Tuesday, December 23, 2014
When you can't hear the angels singing above the world's weeping
It's less than two days before Christmas and it has yet to "feel" like Christmas. This week is passing, looking and feeling much the same as most weeks, except my husband is in California with his family, so I'm in no hurry to get home. That, and traffic has been exceptionally bad, a maze of clogged cars snaking through the city streets and highways.
At times this season, I've sat in our living room with the lights off, except for the twinkling tree, listening to Nat King Cole croon Christmas tunes, pensively willing anything to feel the same as it once did. It didn't, really. Most of the time, I restlessly changed the station to one of my favorites, Gregorian chants, and the voices would settle on me as the striking of a brass bowl does at the beginning and end of silences in the contemplative service I enjoy on Sunday evenings, reminding me this is where I am now.
The bowl rings. An invitation to inward reflection. Pause. The bowl rings again. A call to unfurl outward once more.
And to be perfectly honest, I'm relieved it doesn't "feel" like Christmas this year. Somehow, this lack of festive feeling, this feeling instead like any other day, carves out space in my soul to hear and see beyond feeling, placing me right at the feet of this ancient, still-unfolding Story.
With my husband absent, I sit criscross in the place we've sat every night through December, in front of our nativity, reading daily snatches of the Advent story. Taking deep breaths, I imagine the resonant call to silence. Instead of reaching right away to light the candles, I wait, and pick up a paper printed with a prayer I've fallen in love with. Here, I tread quietly into the Presence.
O God, it is night. The night is for stillness. Let us be still in the presence of God.
Deep breath. Release.
It is night after a long day.
Not only my long day, but the world's long day. I let the weight of this sink in slowly.
What has been done has been done; what has not been done has not been done.
Images from the news flash across my mind, all that has been "done" this day and days before this day, that cannot be undone. The killings, the sickness and disease, the natural disasters, the court rulings, the violent protests, the wars. And all that has not been done - justice, peace, mercy, healing, reconciliation, brotherly love.
The tears spring from what has seemed of late a desert. I stare blurry-eyed at the ridiculous, cartoonish tiny creche of baby Jesus, thinking, What kind of world is this?
The thought of grieving each and every sorrow born this night is unbearable, crushing, impossible.
Where are you, Jesus? The cry echoes this dark room.
This is no world I'd want to bring a child into, I confess.
There's no telling if this was a world Mary wanted to bring a child into, either, let alone this child. And yet, he came. Into the womb of a world no less dark and tormented two thousand years ago, while the cries of grieving mothers also pierced the shroud of night, he came.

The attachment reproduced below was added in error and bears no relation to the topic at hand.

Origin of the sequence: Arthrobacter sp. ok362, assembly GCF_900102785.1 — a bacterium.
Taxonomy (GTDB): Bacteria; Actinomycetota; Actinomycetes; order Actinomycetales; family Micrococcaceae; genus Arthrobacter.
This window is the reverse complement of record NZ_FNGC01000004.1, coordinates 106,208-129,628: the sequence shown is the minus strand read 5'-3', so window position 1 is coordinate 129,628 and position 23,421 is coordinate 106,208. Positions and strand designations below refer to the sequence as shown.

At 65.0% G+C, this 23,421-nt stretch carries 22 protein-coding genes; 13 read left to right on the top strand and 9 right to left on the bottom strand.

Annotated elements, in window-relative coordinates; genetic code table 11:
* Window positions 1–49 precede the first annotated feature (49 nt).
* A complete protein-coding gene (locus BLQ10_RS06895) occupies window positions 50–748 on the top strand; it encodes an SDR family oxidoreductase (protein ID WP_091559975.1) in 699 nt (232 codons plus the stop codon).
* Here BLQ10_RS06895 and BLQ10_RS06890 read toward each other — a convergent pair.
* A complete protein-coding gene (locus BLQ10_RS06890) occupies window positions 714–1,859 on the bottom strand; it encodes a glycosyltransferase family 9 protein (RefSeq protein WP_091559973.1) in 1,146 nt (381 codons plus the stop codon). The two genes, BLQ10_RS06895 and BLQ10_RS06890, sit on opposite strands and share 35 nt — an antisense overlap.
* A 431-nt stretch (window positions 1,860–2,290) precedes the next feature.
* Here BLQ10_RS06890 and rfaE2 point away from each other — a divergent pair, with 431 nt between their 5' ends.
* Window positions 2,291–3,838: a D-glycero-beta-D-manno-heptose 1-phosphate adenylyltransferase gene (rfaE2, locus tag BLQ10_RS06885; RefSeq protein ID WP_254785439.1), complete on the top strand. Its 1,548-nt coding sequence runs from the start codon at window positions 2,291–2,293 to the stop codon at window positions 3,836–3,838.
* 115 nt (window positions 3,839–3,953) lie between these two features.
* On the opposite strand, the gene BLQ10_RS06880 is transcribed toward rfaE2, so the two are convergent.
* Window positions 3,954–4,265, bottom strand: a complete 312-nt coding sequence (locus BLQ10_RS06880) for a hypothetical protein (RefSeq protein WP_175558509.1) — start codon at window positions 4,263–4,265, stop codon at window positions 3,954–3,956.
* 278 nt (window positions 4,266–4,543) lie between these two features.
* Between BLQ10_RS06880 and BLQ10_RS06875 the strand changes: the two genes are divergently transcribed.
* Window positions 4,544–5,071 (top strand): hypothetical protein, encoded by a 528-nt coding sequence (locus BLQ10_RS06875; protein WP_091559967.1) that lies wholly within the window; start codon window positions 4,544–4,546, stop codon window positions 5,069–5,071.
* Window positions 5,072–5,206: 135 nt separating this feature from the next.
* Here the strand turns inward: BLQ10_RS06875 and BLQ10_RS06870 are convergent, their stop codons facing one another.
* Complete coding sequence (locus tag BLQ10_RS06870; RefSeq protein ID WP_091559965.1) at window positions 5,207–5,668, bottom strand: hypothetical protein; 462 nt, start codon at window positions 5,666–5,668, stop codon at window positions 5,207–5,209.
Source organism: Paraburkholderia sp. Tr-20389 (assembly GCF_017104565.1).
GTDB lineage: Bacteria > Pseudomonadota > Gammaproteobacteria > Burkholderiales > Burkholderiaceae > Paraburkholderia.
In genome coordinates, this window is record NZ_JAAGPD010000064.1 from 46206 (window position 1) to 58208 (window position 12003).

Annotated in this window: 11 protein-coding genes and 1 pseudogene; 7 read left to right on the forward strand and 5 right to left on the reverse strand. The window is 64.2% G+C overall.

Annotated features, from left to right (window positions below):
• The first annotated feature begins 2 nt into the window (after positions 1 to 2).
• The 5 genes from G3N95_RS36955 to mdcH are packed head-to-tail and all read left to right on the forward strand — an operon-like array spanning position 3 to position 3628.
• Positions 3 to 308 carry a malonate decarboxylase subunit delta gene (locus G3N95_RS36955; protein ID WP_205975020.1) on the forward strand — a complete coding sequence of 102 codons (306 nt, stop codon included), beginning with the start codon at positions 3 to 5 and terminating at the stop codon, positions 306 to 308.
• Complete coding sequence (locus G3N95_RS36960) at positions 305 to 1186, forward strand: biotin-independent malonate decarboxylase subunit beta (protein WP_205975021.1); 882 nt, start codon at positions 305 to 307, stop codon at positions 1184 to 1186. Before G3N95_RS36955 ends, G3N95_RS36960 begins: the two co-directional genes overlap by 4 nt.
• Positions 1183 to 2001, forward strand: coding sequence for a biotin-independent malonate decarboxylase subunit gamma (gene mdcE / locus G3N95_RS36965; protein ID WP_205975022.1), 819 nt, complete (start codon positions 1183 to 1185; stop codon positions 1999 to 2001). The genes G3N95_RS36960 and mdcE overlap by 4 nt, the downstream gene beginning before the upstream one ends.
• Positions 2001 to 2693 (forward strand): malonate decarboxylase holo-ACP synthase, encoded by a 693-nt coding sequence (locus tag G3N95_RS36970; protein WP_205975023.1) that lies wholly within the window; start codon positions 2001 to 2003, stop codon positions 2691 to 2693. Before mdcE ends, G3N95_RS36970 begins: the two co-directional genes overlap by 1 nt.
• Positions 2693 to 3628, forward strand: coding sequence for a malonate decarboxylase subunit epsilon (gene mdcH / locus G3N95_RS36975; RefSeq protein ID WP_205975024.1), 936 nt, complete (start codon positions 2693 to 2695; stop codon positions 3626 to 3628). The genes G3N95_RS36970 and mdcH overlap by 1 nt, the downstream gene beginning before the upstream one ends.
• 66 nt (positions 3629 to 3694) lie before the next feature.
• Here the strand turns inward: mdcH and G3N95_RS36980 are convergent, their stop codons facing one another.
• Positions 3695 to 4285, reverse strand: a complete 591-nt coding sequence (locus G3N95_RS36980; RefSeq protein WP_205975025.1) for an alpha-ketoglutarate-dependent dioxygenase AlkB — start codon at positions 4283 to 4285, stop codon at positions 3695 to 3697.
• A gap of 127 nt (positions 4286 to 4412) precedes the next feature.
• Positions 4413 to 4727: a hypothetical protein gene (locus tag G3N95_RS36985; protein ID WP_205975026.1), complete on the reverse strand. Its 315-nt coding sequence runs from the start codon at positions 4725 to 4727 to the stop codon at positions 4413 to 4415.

He came. And you know what? Most of the time, I can't tell that he did. Things look and feel and sound, so often, like a savior has yet to be born. Like our hopes were in vain. Like light, in fact, did get swallowed up in darkness.
I would be a liar to say otherwise. To not admit that, so much of the time, declarations of "Emmanuel, God with us," fall shallow on the ears, dull on the heart.
Even so. When I can't see the difference it makes on a day that feels like any other day - that, in reality, is any other - some part of my soul is that brass bowl, resonant and bright, ringing out that this birth changed everything. Seen and unseen, known and unknown, felt and unfelt, heard and unheard.
Another deep, shuddering, wet breath - Let it be.
The words that shift me from seeing and feeling, to faith in the company of doubt. There is nothing more I can do this night, but let it be.
The night is dark. Let our fears of the darkness of the world and of our own lives rest in you.
I let it all roll off at the imagined base of a feeding trough which cradles a baby born to be a sacrifice.
The night is quiet. Let the quietness of your peace enfold us, all dear to us, and all who have no peace.
I speak this slow, a blessing over all that lives and moves outside my door. Peace.
The night heralds the dawn. Let us look expectantly to a new day, new joys, new possibilities.
I close my eyes and pray to open wider the door of my heart to this hope. Hope for me, for you, for us - for the whole earth and all living things. Maybe it was every bit as hard to imagine for the ancient Israelites listening to half-crazed prophets proclaim a distant promise of a God-Messiah, as it is for me to imagine a new day for this old, weary, heartsick world.
Most nights, I can't imagine it. The best I can do is utter these words -
In your holy name we pray.
I let my hand mark the sign of the cross as I whisper, Father, Son and Holy Spirit. Picking up the lighter, I watch the candles flicker to life, reflections of my faint hope in the darkness.
Amen, let it be.
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Linking up at Beth's for the last Unforced Rhythms of 2014.
For more Advent reflections this season, you may read here and here and here.